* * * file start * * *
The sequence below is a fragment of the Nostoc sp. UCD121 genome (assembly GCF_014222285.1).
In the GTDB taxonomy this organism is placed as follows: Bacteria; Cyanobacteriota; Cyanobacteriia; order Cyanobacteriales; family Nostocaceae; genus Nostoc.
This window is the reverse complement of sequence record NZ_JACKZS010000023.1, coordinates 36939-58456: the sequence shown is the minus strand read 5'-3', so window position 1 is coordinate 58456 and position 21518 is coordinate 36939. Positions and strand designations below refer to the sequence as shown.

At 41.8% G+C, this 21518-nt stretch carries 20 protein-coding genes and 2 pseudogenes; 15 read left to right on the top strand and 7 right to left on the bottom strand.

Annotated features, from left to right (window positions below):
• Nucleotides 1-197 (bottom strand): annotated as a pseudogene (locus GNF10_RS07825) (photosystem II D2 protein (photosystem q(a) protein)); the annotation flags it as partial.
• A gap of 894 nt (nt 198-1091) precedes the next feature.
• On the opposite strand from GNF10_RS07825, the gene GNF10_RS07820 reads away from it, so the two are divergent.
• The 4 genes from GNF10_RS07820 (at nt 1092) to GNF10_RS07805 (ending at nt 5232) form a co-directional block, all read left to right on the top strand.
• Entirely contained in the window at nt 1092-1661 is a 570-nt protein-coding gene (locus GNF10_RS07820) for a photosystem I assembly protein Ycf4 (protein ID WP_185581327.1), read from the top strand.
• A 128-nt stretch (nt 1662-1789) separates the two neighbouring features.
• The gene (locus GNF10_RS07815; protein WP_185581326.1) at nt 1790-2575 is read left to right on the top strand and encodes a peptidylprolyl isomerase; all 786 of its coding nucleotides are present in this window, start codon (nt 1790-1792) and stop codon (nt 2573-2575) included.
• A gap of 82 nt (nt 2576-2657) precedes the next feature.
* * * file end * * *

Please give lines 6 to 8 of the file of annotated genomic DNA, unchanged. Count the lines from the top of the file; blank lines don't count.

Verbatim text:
• Nucleotides 1-197 (bottom strand): annotated as a pseudogene (locus GNF10_RS07825) (photosystem II D2 protein (photosystem q(a) protein)); the annotation flags it as partial.
• A gap of 894 nt (nt 198-1091) precedes the next feature.
• On the opposite strand from GNF10_RS07825, the gene GNF10_RS07820 reads away from it, so the two are divergent.